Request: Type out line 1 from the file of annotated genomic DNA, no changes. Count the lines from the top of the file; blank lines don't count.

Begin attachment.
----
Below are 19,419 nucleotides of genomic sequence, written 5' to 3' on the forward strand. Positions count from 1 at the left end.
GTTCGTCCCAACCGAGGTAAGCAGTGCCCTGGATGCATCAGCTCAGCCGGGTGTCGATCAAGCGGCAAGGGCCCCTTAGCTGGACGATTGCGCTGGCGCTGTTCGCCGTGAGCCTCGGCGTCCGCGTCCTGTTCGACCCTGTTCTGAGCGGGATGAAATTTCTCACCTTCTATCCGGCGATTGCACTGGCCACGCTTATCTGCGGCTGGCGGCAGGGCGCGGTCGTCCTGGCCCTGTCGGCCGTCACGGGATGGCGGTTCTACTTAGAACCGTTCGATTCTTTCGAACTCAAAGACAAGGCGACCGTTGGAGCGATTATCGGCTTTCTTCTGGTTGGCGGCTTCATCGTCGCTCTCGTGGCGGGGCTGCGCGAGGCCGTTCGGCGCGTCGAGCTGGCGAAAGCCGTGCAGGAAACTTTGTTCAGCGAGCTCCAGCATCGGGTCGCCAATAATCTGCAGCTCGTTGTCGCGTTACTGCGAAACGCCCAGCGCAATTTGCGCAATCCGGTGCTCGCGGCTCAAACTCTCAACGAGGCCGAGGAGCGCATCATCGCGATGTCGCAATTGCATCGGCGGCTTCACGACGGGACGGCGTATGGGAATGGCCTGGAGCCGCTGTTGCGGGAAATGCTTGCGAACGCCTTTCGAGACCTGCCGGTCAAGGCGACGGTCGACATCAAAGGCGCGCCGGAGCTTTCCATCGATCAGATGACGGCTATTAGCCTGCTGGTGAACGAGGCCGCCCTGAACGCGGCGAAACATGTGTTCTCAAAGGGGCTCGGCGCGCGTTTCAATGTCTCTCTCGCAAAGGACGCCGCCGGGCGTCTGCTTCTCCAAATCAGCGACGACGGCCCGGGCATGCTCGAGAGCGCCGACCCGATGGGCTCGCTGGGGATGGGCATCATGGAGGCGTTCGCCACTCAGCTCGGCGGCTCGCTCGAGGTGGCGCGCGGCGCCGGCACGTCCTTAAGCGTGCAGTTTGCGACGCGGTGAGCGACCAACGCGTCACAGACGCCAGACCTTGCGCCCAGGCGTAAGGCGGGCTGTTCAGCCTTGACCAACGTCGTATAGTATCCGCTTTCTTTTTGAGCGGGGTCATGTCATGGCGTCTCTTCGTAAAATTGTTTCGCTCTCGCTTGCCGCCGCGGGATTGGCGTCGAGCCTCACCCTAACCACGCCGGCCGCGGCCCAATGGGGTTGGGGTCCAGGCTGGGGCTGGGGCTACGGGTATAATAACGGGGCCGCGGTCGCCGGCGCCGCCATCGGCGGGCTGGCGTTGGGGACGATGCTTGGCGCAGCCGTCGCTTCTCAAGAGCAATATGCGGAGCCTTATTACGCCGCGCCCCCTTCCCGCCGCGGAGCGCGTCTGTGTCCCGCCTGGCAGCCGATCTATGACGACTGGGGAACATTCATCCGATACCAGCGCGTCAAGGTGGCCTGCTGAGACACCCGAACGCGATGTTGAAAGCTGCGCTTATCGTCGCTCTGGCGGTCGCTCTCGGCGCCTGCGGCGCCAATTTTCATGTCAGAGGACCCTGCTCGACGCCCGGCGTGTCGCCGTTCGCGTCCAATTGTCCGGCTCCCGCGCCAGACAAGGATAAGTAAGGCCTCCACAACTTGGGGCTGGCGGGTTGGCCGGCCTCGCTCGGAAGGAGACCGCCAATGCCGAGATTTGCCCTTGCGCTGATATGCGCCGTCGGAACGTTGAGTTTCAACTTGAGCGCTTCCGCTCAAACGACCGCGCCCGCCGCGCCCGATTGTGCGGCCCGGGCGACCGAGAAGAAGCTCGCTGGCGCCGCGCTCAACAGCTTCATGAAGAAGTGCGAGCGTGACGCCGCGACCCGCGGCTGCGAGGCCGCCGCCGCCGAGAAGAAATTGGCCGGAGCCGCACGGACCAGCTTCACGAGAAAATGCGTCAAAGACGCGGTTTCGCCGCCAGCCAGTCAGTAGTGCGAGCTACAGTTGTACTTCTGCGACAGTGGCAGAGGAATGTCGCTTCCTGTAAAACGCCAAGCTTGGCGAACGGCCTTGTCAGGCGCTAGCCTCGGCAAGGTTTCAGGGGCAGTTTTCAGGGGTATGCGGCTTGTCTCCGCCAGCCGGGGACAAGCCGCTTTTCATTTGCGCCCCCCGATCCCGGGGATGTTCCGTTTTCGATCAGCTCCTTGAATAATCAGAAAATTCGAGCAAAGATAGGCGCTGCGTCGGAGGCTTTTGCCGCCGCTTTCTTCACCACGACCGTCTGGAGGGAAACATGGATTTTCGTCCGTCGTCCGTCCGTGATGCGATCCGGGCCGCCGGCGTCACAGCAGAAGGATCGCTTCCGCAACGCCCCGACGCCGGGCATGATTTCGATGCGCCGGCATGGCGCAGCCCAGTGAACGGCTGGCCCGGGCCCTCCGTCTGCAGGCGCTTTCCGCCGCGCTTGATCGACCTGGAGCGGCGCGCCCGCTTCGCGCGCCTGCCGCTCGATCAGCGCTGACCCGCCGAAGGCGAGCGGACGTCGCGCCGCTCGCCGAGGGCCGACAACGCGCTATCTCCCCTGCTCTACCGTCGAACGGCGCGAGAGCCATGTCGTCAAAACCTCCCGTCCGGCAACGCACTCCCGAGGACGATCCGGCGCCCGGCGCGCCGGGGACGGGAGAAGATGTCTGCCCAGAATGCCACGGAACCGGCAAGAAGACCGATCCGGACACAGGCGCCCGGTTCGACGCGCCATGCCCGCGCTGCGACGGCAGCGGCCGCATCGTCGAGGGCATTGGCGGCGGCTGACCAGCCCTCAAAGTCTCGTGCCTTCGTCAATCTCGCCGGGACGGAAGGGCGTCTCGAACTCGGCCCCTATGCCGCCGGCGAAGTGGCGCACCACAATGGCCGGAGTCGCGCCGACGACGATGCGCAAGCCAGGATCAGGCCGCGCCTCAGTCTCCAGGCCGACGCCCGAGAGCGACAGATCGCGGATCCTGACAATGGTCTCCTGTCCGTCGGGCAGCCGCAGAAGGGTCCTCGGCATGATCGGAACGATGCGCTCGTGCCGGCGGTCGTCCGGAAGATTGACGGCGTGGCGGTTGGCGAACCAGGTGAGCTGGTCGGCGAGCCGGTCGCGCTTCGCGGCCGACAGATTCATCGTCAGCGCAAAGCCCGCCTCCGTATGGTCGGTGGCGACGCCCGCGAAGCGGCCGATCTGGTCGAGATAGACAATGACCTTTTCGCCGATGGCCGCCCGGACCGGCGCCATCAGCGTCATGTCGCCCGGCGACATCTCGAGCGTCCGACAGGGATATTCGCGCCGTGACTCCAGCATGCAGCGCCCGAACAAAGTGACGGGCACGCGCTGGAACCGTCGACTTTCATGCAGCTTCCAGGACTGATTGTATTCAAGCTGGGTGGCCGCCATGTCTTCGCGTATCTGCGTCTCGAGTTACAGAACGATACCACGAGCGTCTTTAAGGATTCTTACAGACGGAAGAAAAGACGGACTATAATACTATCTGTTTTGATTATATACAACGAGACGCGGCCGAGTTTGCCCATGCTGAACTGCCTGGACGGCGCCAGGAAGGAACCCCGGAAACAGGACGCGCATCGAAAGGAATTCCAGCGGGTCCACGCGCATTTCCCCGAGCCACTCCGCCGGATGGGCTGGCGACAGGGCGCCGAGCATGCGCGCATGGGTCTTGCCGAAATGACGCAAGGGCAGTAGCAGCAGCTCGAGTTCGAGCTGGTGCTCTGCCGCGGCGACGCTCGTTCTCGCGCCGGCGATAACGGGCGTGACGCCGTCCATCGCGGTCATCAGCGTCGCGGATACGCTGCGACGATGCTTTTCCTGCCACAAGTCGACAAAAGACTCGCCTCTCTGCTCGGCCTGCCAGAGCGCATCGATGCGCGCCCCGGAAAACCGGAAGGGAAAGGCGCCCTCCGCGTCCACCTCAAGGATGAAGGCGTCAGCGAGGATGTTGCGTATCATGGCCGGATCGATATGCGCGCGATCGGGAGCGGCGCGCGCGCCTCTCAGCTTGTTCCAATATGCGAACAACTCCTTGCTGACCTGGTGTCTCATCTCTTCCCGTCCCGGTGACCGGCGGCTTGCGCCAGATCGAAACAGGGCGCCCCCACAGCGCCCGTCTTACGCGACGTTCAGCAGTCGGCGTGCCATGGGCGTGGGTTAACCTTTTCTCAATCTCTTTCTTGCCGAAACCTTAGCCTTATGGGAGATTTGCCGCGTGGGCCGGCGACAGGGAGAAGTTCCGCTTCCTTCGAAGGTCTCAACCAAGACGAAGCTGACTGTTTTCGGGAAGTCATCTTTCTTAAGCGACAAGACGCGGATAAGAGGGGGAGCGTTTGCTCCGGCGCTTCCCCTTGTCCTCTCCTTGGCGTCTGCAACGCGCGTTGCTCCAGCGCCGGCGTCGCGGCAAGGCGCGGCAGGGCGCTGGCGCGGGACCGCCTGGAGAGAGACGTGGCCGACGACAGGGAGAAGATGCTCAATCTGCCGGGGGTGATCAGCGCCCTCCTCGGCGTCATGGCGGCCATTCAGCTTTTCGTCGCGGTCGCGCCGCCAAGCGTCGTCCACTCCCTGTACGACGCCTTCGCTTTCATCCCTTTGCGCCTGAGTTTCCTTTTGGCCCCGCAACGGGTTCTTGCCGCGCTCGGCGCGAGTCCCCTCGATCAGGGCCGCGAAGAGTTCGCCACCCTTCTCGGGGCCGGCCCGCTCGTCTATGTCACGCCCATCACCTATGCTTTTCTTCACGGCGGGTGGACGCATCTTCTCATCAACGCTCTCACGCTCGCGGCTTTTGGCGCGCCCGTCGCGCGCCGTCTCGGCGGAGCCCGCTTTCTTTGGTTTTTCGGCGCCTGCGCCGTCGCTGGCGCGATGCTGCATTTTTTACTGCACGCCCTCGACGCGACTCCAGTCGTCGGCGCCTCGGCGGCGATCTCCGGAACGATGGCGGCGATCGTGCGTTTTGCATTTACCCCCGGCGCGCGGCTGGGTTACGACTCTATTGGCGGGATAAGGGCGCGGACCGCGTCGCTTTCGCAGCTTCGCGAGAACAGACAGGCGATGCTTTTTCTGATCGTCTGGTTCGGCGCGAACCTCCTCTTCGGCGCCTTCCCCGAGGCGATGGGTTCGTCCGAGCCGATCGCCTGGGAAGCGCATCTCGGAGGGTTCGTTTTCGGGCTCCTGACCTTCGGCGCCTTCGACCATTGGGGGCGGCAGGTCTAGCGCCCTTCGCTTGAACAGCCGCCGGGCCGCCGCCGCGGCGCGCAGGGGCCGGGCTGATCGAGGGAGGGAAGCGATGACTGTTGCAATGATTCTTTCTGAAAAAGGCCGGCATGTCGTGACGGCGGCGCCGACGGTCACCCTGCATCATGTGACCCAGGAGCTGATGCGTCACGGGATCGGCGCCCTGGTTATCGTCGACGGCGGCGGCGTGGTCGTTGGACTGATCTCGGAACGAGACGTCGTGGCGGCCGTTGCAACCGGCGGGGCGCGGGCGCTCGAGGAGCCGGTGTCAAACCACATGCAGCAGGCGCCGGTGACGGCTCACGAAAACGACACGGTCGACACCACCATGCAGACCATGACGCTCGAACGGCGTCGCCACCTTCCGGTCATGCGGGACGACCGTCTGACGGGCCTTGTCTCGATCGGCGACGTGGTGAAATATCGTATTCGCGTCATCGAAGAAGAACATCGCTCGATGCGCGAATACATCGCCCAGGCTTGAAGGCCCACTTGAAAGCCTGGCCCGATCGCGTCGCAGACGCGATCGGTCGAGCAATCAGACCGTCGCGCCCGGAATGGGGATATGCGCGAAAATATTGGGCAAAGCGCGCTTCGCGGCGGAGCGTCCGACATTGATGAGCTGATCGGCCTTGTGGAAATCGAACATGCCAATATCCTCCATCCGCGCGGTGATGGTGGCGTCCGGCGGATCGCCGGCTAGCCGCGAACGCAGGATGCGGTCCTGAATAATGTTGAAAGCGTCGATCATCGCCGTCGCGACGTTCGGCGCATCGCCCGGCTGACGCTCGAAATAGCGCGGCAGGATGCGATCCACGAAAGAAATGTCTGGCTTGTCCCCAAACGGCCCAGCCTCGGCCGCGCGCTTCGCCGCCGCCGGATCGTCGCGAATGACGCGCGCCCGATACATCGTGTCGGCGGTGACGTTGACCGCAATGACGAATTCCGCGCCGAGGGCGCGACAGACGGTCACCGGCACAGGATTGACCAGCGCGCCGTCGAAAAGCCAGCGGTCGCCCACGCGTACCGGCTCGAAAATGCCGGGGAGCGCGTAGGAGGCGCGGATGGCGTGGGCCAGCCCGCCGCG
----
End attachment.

Below are 19,419 nucleotides of genomic sequence, written 5' to 3' on the forward strand. Positions count from 1 at the left end.